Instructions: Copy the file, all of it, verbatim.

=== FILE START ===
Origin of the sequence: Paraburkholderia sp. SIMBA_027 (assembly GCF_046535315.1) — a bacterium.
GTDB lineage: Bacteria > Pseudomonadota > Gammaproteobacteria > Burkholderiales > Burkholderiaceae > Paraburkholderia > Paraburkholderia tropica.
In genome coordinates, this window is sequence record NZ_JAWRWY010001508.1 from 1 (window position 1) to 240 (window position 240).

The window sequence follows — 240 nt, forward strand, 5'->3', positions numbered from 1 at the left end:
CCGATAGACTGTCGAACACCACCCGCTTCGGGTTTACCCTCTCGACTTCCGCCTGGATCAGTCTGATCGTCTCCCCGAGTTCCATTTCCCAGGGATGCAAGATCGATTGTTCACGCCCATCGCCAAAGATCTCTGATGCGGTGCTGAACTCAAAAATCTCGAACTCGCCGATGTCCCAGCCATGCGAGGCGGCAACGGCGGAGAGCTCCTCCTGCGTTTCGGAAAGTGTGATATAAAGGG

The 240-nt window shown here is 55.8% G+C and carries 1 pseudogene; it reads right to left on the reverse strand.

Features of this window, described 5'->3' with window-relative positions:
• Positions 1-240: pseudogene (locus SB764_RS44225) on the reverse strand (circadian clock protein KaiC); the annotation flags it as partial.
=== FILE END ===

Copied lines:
Origin of the sequence: Paraburkholderia sp. SIMBA_027 (assembly GCF_046535315.1) — a bacterium.
GTDB lineage: Bacteria > Pseudomonadota > Gammaproteobacteria > Burkholderiales > Burkholderiaceae > Paraburkholderia > Paraburkholderia tropica.
In genome coordinates, this window is sequence record NZ_JAWRWY010001508.1 from 1 (window position 1) to 240 (window position 240).

The window sequence follows — 240 nt, forward strand, 5'->3', positions numbered from 1 at the left end:
CCGATAGACTGTCGAACACCACCCGCTTCGGGTTTACCCTCTCGACTTCCGCCTGGATCAGTCTGATCGTCTCCCCGAGTTCCATTTCCCAGGGATGCAAGATCGATTGTTCACGCCCATCGCCAAAGATCTCTGATGCGGTGCTGAACTCAAAAATCTCGAACTCGCCGATGTCCCAGCCATGCGAGGCGGCAACGGCGGAGAGCTCCTCCTGCGTTTCGGAAAGTGTGATATAAAGGG

The 240-nt window shown here is 55.8% G+C and carries 1 pseudogene; it reads right to left on the reverse strand.

Features of this window, described 5'->3' with window-relative positions:
• Positions 1-240: pseudogene (locus SB764_RS44225) on the reverse strand (circadian clock protein KaiC); the annotation flags it as partial.